A great example of this is when a local third grade teacher, a former student at UVA’s School of Education and Human Development, introduced her class to a new online collection of books, called EPIC!. Her first instruction to the class was for them to visit the online platform and explore. At the end of the exploration, they would each come back and tell the class what they discovered. This activity provided the students with a choice for how to spend their time, choosing books that were at their level and that captured their interest. But it contributed to a shared sense of community as each child reported back to the class and then asked each other, “ooh, where did you find this?”.
Q: What is your message to teachers at this point in the pandemic as it relates to the social and emotional needs of students?
My first message for teachers right now is to be sure that you are taking some time for yourself and reflecting on all you’ve accomplished. In my experience, teachers tend to focus on what they need to do next. As I’ve worked with teachers this year, I often ask them to think of where they were in February 2020 and where they are now. Teachers have accomplished so much!
The second thing is to prioritize relationships in your classroom. Create some of the same norms and culture that you would in your regular classroom. Invest time and energy into creating and sustaining these relationships. Do something every day that is positive and connects the kids to you and each other. Make sure that you check to be sure that you are aware of each student’s interests and experiences in some way. Also, look for ways that this unusual remote learning experience can build strengths in students that can be leveraged in the future. When kids are doing this online work, they are learning a lot of self-management skills. Structure some of that learning of self-regulation and management of one’s own attention into your classroom culture. Be attuned to individual students’ needs as much as you can.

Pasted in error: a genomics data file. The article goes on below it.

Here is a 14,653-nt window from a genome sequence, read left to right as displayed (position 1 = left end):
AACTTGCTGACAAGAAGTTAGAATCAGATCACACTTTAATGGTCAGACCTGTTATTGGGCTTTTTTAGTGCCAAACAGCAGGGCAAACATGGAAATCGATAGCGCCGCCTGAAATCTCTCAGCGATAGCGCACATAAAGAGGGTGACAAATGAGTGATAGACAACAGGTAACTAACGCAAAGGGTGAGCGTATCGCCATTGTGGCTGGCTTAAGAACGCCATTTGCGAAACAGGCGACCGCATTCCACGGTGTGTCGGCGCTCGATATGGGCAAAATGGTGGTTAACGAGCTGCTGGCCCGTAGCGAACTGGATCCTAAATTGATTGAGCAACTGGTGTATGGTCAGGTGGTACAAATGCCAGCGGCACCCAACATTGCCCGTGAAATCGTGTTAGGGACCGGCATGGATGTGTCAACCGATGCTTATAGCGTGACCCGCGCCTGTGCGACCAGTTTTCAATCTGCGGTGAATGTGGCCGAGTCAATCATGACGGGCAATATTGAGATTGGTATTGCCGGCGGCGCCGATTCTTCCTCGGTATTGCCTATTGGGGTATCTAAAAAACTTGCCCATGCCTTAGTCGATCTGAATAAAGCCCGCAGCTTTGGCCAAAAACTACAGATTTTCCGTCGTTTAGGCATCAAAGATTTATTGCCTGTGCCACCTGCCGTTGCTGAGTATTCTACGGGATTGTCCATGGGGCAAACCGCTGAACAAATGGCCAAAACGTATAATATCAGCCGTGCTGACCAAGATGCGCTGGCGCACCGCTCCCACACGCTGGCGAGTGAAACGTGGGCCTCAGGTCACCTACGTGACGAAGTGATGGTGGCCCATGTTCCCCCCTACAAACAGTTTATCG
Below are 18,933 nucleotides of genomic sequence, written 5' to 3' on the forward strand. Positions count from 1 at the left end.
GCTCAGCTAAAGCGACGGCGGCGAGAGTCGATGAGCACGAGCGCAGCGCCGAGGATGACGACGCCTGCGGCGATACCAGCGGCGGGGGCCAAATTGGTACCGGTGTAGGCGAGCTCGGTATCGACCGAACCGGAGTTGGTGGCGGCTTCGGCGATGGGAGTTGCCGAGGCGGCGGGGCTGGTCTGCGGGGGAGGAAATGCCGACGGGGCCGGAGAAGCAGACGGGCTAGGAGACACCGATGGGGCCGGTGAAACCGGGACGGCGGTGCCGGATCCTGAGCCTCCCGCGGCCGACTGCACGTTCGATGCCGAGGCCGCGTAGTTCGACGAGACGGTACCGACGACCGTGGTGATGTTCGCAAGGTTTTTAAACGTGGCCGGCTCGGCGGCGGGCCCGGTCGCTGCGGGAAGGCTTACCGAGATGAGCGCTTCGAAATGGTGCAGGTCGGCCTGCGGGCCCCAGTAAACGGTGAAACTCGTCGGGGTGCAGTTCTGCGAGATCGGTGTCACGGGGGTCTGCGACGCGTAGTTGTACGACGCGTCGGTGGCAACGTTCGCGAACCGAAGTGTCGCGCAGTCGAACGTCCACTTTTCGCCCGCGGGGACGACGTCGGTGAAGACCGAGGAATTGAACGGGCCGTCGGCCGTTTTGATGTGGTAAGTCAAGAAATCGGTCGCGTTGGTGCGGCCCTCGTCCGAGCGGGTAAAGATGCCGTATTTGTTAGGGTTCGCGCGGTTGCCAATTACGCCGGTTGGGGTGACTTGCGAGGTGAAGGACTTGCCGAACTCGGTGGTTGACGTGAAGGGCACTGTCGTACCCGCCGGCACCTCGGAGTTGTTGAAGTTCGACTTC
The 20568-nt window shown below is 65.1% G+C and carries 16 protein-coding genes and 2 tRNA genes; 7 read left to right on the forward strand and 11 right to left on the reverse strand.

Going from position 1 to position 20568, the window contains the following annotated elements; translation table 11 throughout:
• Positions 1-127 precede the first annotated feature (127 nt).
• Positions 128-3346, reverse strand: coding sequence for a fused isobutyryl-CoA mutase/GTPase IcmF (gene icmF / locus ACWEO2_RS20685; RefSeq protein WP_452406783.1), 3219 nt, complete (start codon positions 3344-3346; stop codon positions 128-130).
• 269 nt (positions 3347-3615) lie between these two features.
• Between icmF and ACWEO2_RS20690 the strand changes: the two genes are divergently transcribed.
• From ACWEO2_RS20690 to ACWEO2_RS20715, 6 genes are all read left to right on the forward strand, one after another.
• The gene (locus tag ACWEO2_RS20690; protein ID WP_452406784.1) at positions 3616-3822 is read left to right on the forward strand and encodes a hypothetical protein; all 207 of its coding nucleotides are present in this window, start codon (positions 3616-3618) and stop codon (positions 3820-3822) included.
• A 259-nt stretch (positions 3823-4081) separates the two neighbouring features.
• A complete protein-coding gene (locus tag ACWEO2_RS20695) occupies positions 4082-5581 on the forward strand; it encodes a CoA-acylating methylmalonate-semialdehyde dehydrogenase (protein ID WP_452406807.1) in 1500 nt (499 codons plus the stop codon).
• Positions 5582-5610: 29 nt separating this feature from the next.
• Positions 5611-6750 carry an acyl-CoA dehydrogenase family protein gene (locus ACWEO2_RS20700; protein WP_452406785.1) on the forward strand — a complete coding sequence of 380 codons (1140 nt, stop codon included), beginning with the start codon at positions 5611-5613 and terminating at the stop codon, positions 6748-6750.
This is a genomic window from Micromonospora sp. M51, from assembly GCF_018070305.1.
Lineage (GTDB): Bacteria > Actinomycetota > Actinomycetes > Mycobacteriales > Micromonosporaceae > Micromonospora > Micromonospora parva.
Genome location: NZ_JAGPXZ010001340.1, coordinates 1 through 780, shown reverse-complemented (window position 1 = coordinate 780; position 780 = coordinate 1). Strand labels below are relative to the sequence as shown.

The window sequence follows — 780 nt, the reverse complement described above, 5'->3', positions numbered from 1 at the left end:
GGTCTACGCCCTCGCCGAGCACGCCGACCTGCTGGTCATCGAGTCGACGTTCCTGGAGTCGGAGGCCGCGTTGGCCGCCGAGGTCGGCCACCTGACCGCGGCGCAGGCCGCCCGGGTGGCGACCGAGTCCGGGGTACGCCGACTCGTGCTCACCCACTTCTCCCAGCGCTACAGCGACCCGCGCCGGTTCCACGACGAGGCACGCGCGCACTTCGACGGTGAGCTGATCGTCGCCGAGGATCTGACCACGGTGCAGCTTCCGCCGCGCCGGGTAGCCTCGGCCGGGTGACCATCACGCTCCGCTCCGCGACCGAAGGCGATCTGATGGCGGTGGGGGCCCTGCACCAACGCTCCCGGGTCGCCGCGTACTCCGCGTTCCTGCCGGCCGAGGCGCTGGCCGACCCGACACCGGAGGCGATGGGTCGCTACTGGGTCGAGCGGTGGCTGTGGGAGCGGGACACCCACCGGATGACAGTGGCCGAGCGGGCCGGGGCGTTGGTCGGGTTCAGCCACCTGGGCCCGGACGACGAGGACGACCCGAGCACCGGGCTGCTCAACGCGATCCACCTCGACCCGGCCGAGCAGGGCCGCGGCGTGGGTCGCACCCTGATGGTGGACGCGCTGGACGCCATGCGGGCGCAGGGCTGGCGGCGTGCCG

The third thing I’d say is that some kids are just getting lost. Identifying who those are and figuring out ways of pulling them back in is important. Assuming students are showing up for remote learning, one exercise that I recommend is to create a plan for future group work and ask each student (in a confidential survey) to identify three students with whom they’d like to work with on a group project if the opportunity arises. Then, be a sneaky sleuth! Look through your class list and figure out which students weren’t on anyone’s list! Those are the kids that are being left behind socially and it’s important to pull them into the community and create some connections between those students and others in the class without revealing how you know that they are left out.
Q: Is there anything else you want to add?
This book is called SEL from the Start because learning and developing social and emotional competencies is a gradual process that begins with easy steps and becomes more complex over time. Early in the book, I talk about developing active listening skills. Later, students use those skills as they learn to communicate with each other, then show respect for people with different perspectives than their own and give positive feedback and constructive criticism to others. With those competencies in hand, students learn to resolve conflict. None of these advanced skills would be possible unless students are able to be active listeners.
One undercurrent of the book is that students cannot learn new skills if they are too emotionally involved in an issue. As a result, it is wise to teach active listening and giving and receiving feedback in a way that is interesting but not too emotionally laden. So, SEL from the Start recommends using interesting books that keep students’ attention. Then, when students practice the skills, the topics include things like, “Which do you like better, ketchup or mustard?” not, “Which is the better basketball team, Chicago Bulls or the LA Lakers? The latter example may get students too riled up.
Teachers have tremendous influence on students. Whenever I talk with teachers, I remind them that their students are watching them! Actions are louder than words when it comes to SEL. For instance, teachers may do an entire lesson about anger management. But just as importantly as the lesson they teach is to take advantage of moments when they can show the class how to use this new emotion-related skill. So for example, when they get angry or frustrated about a technology issue during class, they can pause and use a strategy that they just taught to calm down. Voilà -- that becomes a teachable SEL moment.
All proceeds from the book will go to City of Promise.